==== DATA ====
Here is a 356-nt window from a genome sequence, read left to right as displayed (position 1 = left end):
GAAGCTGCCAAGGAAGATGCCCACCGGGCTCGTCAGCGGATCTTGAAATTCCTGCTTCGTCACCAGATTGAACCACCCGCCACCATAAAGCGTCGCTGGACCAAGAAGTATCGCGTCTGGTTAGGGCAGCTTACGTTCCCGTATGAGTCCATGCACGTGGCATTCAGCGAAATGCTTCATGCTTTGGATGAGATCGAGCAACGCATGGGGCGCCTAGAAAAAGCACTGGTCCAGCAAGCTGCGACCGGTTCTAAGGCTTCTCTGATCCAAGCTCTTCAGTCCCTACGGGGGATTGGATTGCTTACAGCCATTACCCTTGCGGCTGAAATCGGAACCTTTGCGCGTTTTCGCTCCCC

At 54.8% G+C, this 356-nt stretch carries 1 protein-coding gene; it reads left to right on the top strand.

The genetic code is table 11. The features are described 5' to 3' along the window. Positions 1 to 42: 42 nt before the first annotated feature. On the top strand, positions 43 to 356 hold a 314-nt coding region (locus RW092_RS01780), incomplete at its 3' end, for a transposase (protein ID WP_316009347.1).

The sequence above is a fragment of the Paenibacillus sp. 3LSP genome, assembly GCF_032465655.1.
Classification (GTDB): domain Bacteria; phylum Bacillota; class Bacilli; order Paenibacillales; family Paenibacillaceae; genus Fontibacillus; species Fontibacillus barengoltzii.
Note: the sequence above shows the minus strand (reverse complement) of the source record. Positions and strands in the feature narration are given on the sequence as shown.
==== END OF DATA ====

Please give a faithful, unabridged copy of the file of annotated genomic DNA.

Here is a 356-nt window from a genome sequence, read left to right as displayed (position 1 = left end):
GAAGCTGCCAAGGAAGATGCCCACCGGGCTCGTCAGCGGATCTTGAAATTCCTGCTTCGTCACCAGATTGAACCACCCGCCACCATAAAGCGTCGCTGGACCAAGAAGTATCGCGTCTGGTTAGGGCAGCTTACGTTCCCGTATGAGTCCATGCACGTGGCATTCAGCGAAATGCTTCATGCTTTGGATGAGATCGAGCAACGCATGGGGCGCCTAGAAAAAGCACTGGTCCAGCAAGCTGCGACCGGTTCTAAGGCTTCTCTGATCCAAGCTCTTCAGTCCCTACGGGGGATTGGATTGCTTACAGCCATTACCCTTGCGGCTGAAATCGGAACCTTTGCGCGTTTTCGCTCCCC

At 54.8% G+C, this 356-nt stretch carries 1 protein-coding gene; it reads left to right on the top strand.

The genetic code is table 11. The features are described 5' to 3' along the window. Positions 1 to 42: 42 nt before the first annotated feature. On the top strand, positions 43 to 356 hold a 314-nt coding region (locus RW092_RS01780), incomplete at its 3' end, for a transposase (protein ID WP_316009347.1).

The sequence above is a fragment of the Paenibacillus sp. 3LSP genome, assembly GCF_032465655.1.
Classification (GTDB): domain Bacteria; phylum Bacillota; class Bacilli; order Paenibacillales; family Paenibacillaceae; genus Fontibacillus; species Fontibacillus barengoltzii.
Note: the sequence above shows the minus strand (reverse complement) of the source record. Positions and strands in the feature narration are given on the sequence as shown.